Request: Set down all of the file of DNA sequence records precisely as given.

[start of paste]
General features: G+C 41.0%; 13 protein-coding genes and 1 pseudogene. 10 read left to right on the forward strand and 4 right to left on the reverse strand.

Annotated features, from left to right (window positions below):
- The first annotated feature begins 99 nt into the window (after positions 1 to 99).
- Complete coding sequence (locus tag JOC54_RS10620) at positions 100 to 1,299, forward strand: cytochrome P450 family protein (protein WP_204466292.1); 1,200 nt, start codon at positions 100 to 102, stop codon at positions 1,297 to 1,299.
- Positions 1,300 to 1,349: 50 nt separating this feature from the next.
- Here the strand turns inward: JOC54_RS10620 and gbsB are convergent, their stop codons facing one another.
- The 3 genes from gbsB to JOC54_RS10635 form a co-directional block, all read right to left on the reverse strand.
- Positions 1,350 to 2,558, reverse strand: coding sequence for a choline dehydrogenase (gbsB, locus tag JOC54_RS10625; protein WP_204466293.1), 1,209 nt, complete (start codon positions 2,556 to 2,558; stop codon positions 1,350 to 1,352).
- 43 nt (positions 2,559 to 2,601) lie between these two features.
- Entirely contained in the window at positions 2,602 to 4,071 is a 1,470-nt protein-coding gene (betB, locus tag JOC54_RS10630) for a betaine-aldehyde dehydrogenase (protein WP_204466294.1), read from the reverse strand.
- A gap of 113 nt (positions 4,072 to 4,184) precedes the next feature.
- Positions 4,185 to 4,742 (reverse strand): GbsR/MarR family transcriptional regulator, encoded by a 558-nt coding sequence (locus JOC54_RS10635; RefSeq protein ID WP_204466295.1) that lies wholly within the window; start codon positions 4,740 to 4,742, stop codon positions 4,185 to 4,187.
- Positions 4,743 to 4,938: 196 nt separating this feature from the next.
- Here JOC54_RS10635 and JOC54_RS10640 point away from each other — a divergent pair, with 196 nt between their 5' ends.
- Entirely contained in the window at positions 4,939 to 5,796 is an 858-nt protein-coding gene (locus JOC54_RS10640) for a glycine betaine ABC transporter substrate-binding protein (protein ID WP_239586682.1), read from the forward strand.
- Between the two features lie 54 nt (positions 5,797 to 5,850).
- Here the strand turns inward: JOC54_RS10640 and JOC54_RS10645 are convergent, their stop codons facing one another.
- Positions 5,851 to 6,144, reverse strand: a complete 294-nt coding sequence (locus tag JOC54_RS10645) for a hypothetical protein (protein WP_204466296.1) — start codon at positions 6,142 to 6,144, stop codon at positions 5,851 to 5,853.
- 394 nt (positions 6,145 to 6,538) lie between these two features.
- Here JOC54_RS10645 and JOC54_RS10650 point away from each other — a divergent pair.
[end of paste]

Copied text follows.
General features: G+C 41.0%; 13 protein-coding genes and 1 pseudogene. 10 read left to right on the forward strand and 4 right to left on the reverse strand.

Annotated features, from left to right (window positions below):
- The first annotated feature begins 99 nt into the window (after positions 1 to 99).
- Complete coding sequence (locus tag JOC54_RS10620) at positions 100 to 1,299, forward strand: cytochrome P450 family protein (protein WP_204466292.1); 1,200 nt, start codon at positions 100 to 102, stop codon at positions 1,297 to 1,299.
- Positions 1,300 to 1,349: 50 nt separating this feature from the next.
- Here the strand turns inward: JOC54_RS10620 and gbsB are convergent, their stop codons facing one another.
- The 3 genes from gbsB to JOC54_RS10635 form a co-directional block, all read right to left on the reverse strand.
- Positions 1,350 to 2,558, reverse strand: coding sequence for a choline dehydrogenase (gbsB, locus tag JOC54_RS10625; protein WP_204466293.1), 1,209 nt, complete (start codon positions 2,556 to 2,558; stop codon positions 1,350 to 1,352).
- 43 nt (positions 2,559 to 2,601) lie between these two features.
- Entirely contained in the window at positions 2,602 to 4,071 is a 1,470-nt protein-coding gene (betB, locus tag JOC54_RS10630) for a betaine-aldehyde dehydrogenase (protein WP_204466294.1), read from the reverse strand.
- A gap of 113 nt (positions 4,072 to 4,184) precedes the next feature.
- Positions 4,185 to 4,742 (reverse strand): GbsR/MarR family transcriptional regulator, encoded by a 558-nt coding sequence (locus JOC54_RS10635; RefSeq protein ID WP_204466295.1) that lies wholly within the window; start codon positions 4,740 to 4,742, stop codon positions 4,185 to 4,187.
- Positions 4,743 to 4,938: 196 nt separating this feature from the next.
- Here JOC54_RS10635 and JOC54_RS10640 point away from each other — a divergent pair, with 196 nt between their 5' ends.
- Entirely contained in the window at positions 4,939 to 5,796 is an 858-nt protein-coding gene (locus JOC54_RS10640) for a glycine betaine ABC transporter substrate-binding protein (protein ID WP_239586682.1), read from the forward strand.
- Between the two features lie 54 nt (positions 5,797 to 5,850).
- Here the strand turns inward: JOC54_RS10640 and JOC54_RS10645 are convergent, their stop codons facing one another.
- Positions 5,851 to 6,144, reverse strand: a complete 294-nt coding sequence (locus tag JOC54_RS10645) for a hypothetical protein (protein WP_204466296.1) — start codon at positions 6,142 to 6,144, stop codon at positions 5,851 to 5,853.
- 394 nt (positions 6,145 to 6,538) lie between these two features.
- Here JOC54_RS10645 and JOC54_RS10650 point away from each other — a divergent pair.